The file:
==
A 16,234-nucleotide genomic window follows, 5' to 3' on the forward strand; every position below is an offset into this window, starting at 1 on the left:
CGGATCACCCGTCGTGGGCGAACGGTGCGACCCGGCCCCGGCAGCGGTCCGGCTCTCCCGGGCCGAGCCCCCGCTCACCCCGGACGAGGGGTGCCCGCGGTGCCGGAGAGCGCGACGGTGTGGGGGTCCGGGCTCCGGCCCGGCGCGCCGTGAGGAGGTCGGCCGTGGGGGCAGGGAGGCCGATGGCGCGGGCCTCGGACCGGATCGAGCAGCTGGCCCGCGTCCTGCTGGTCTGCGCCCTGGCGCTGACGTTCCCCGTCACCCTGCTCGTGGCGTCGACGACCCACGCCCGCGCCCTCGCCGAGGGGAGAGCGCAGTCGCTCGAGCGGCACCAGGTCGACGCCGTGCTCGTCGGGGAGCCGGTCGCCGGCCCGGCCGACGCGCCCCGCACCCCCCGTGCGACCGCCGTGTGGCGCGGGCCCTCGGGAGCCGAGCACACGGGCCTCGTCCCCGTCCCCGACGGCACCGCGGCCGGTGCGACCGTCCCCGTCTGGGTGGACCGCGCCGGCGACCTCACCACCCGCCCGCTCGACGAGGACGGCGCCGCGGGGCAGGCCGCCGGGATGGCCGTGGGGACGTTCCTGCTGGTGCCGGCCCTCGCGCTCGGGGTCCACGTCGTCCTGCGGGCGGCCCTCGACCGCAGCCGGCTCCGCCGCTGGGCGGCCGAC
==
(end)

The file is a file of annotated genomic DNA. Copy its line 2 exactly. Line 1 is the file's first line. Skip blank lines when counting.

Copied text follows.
CGGATCACCCGTCGTGGGCGAACGGTGCGACCCGGCCCCGGCAGCGGTCCGGCTCTCCCGGGCCGAGCCCCCGCTCACCCCGGACGAGGGGTGCCCGCGGTGCCGGAGAGCGCGACGGTGTGGGGGTCCGGGCTCCGGCCCGGCGCGCCGTGAGGAGGTCGGCCGTGGGGGCAGGGAGGCCGATGGCGCGGGCCTCGGACCGGATCGAGCAGCTGGCCCGCGTCCTGCTGGTCTGCGCCCTGGCGCTGACGTTCCCCGTCACCCTGCTCGTGGCGTCGACGACCCACGCCCGCGCCCTCGCCGAGGGGAGAGCGCAGTCGCTCGAGCGGCACCAGGTCGACGCCGTGCTCGTCGGGGAGCCGGTCGCCGGCCCGGCCGACGCGCCCCGCACCCCCCGTGCGACCGCCGTGTGGCGCGGGCCCTCGGGAGCCGAGCACACGGGCCTCGTCCCCGTCCCCGACGGCACCGCGGCCGGTGCGACCGTCCCCGTCTGGGTGGACCGCGCCGGCGACCTCACCACCCGCCCGCTCGACGAGGACGGCGCCGCGGGGCAGGCCGCCGGGATGGCCGTGGGGACGTTCCTGCTGGTGCCGGCCCTCGCGCTCGGGGTCCACGTCGTCCTGCGGGCGGCCCTCGACCGCAGCCGGCTCCGCCGCTGGGCGGCCGAC